A study funded by the British government suggests that immunity against COVID-19 declines more quickly than scientists had hoped.
Conducted by Imperial College London and the Ipsos Mori polling institute, the study surveyed more than 365,000 adults in England who used at-home finger-prick antibody tests and found “a significant decline in the proportion of the population with detectable antibodies over three rounds of national surveillance.”
According to the study, the percentage of people who tested positive for COVID-19 antibodies fell by more than one-quarter between June 20, three months after the United Kingdom’s peak caseload, and Sept. 28. In June, roughly 6% of those who participated in the study had detectable COVID-19 antibodies. By late September, only 4.4% of participants had detectable antibodies. The non-overlapping community samples collected were sent out randomly to adults on a National Health Service patient list, “which includes anyone registered with a General Practitioner in England.”
The study has not been peer-reviewed yet, and scientists have not confirmed that COVID-19 antibodies are effective enough to prevent reinfection. The study did suggest that, like other viral disease responses, the severity of the disease correlated with a patient’s immune response. People who displayed symptoms were more likely to have detectable antibodies than asymptomatic patients.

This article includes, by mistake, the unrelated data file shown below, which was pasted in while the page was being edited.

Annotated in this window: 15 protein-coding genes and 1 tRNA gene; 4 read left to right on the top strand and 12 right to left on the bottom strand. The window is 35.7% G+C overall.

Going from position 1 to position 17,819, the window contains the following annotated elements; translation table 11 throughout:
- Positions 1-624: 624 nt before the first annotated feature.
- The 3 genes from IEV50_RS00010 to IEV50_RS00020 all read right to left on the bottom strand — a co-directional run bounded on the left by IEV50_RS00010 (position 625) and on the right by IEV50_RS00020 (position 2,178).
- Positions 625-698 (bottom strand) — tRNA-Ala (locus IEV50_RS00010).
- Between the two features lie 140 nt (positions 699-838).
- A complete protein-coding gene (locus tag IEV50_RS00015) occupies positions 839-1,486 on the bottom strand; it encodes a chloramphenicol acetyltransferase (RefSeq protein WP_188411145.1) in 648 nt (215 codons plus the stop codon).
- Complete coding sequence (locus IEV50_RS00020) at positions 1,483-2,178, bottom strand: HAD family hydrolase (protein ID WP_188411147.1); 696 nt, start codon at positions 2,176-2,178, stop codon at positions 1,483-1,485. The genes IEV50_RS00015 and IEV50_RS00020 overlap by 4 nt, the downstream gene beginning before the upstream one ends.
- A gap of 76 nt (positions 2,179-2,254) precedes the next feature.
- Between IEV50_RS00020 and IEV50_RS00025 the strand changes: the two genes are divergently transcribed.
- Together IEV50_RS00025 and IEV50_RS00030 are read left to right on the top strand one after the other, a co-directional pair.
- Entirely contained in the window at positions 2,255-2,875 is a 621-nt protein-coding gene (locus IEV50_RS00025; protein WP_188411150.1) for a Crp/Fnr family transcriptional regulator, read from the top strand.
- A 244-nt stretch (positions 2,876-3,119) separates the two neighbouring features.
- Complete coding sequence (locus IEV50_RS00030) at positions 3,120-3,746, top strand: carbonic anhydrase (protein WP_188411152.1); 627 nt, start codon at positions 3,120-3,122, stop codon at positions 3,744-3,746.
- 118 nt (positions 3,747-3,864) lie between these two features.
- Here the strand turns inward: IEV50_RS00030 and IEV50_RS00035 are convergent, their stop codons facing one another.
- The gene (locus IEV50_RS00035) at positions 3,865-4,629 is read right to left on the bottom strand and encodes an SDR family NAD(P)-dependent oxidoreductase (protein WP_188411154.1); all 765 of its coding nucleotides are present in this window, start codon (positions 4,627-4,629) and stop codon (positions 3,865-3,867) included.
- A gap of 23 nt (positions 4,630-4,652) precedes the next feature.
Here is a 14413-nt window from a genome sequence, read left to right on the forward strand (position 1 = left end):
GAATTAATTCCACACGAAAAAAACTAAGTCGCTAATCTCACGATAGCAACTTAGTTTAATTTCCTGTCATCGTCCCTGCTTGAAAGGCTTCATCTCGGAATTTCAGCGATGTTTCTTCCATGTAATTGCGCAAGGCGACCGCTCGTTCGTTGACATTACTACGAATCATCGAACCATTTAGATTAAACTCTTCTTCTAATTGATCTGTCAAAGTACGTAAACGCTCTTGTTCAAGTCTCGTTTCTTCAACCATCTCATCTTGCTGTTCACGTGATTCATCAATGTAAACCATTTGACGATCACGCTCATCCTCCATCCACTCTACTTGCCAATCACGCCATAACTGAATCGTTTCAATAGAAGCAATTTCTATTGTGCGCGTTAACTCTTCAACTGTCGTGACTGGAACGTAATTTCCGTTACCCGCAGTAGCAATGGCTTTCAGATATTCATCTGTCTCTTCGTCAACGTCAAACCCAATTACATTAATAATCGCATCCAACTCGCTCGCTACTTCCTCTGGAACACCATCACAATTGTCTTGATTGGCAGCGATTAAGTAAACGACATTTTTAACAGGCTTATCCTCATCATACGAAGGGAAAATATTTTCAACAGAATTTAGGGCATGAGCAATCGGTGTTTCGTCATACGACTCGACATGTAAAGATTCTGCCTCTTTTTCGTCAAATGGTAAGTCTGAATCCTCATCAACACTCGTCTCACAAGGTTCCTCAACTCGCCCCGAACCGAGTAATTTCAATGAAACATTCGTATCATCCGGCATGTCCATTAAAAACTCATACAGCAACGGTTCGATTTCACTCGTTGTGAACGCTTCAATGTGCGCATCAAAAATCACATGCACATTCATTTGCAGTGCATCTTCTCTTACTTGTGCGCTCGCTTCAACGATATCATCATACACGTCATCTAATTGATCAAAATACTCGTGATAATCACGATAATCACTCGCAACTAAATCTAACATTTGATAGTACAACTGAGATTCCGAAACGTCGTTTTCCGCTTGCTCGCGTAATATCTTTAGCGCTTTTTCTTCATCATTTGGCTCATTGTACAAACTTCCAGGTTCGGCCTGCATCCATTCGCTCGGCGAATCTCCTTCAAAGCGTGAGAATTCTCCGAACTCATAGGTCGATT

The study also found younger adults, aged 18-24, lost antibodies at more than half the rate of the oldest participants. Positivity in younger adults fell 14.9%, according to the study, whereas adults aged 75 and older experienced a 39% decline in detectable antibodies.
Healthcare workers did not experience a noticeable decrease in detectable antibodies between June and September.
The study noted that antibodies are only one part of the body’s response to the coronavirus, adding it is still unclear how T cells and non-virus-specific immune system responses contribute to immunity and a patient’s ability to fight the disease.
“It is not possible to say with certainty that the loss of antibody positivity in the LFIA would correlate with an increased risk of an individual being reinfected,” the study said. “However, at a population level, the waning we have observed may indicate an overall decline in the level of population immunity.”